GDPR made me take my phone off the hook
It didn’t take long for The EU General Data Protection Regulation (GDPR) to show its true colours.
I need a platorm lift. A second-hand one would be ideal. So I do what everyone else does, and Google “second hand platform lift”. All I wanted was to know which companies dealt with these, and what they cost on average. I only needed basic info – didn’t need to ask questions.
Within 10 minutes of searching the first website my phone rang. The first company I’d Googled was on the phone pushing me to agree for their Rep. to call on me. Then my email inbox started to fill up with offers galore. None of them giving me the one bit of info I wanted (approx cost) but all of them wanting me to make an appointment for their Rep. to call.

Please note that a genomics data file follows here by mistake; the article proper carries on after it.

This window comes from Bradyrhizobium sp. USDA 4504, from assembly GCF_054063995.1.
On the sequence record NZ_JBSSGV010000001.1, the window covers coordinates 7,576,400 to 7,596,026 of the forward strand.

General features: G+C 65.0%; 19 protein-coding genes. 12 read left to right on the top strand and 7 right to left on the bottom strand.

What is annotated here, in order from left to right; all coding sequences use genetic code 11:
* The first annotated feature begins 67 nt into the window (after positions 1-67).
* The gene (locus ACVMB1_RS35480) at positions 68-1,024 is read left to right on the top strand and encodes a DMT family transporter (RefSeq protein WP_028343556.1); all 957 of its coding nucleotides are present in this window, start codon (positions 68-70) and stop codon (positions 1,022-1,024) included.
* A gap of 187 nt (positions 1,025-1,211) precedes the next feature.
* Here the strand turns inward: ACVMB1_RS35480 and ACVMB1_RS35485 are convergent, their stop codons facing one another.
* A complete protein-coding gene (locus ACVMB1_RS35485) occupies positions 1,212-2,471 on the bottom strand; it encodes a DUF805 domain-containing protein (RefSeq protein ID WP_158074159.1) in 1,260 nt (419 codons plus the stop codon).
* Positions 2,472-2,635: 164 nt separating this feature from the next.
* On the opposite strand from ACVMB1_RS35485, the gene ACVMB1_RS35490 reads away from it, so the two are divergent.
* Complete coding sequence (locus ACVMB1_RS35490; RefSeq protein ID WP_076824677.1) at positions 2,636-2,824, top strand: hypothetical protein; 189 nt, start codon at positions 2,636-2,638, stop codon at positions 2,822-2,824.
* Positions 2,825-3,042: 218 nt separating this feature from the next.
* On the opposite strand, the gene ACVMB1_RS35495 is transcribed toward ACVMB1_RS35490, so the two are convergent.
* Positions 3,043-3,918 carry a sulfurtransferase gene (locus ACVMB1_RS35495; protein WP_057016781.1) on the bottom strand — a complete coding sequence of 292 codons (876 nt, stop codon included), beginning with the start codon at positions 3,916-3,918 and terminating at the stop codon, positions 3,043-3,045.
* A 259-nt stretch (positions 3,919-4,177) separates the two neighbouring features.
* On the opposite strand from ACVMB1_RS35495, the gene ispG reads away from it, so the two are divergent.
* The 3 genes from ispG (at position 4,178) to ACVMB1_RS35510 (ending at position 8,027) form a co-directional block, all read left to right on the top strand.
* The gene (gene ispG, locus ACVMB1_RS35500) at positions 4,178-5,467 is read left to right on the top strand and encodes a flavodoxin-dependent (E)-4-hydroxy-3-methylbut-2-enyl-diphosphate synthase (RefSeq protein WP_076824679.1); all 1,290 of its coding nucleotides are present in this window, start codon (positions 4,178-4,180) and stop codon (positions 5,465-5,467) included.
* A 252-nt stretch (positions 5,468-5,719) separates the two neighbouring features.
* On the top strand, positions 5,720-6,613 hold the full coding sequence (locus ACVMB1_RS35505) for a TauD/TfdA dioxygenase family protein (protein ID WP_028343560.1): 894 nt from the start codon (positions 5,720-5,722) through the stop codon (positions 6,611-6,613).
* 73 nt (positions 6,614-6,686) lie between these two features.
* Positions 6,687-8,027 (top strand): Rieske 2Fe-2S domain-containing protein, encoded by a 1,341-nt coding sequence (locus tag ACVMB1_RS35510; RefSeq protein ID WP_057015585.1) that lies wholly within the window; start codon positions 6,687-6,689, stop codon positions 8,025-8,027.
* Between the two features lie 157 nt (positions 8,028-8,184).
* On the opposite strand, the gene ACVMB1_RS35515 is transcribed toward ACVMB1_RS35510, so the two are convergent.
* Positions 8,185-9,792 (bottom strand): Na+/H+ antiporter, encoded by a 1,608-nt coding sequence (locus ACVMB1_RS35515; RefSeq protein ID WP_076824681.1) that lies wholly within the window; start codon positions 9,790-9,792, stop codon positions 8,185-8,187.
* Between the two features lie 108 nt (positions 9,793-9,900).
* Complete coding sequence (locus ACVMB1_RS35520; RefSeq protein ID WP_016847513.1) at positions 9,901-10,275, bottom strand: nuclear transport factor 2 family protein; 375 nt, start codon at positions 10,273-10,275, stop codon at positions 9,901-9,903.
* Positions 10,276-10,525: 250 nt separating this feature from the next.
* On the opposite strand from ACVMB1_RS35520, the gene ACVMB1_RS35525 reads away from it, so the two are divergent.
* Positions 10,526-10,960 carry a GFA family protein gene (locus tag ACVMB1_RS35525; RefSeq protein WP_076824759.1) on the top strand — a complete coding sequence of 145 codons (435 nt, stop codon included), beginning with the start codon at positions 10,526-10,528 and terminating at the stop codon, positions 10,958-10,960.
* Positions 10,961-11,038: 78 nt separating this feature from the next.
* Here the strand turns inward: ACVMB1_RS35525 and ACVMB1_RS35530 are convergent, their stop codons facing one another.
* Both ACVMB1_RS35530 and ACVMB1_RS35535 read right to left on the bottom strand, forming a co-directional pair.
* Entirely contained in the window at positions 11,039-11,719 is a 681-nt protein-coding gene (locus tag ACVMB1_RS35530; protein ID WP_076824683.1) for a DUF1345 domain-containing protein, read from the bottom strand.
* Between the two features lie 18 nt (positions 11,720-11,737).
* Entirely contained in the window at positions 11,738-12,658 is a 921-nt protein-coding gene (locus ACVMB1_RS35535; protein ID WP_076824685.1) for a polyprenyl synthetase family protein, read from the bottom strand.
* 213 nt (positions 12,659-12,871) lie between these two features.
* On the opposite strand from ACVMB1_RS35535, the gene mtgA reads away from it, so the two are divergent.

So much for ‘safeguarding my privacy’. I had NOT wanted to be contacted. Before I did I needed to find out the cost and then work out how long it was going to take to save up, before I started to talk installation, paying for it, etc. The only contact I had had was to tick the box that said I accepted Cookies. The companies were able to glean my phone number and email from this innocent contact. So what is the Government doing to safeguard our privacy, if it is so easy to gather our information?
Incidentally, the GDPR was obviously a licence to make money for all those training companies who sold their services to Macmillan and other charities. I objected when signing up to the London Cancer Alliance when, for the third time, Macmillan said I had to attend yet another GDPR training day. They paid for my taxis (over £60 each time) gave us a good lunch and had hired an expensive conference room for each training session. And as far as I was concerned, we were members of the LCA to try and improve London’s cancer services, but wouldn’t be storing any Macmillan members’ details – so didn’t need the training.
The whole keruffle was just another way of making money, and, as I have found out, gives one no protection from cold calling whatsoever.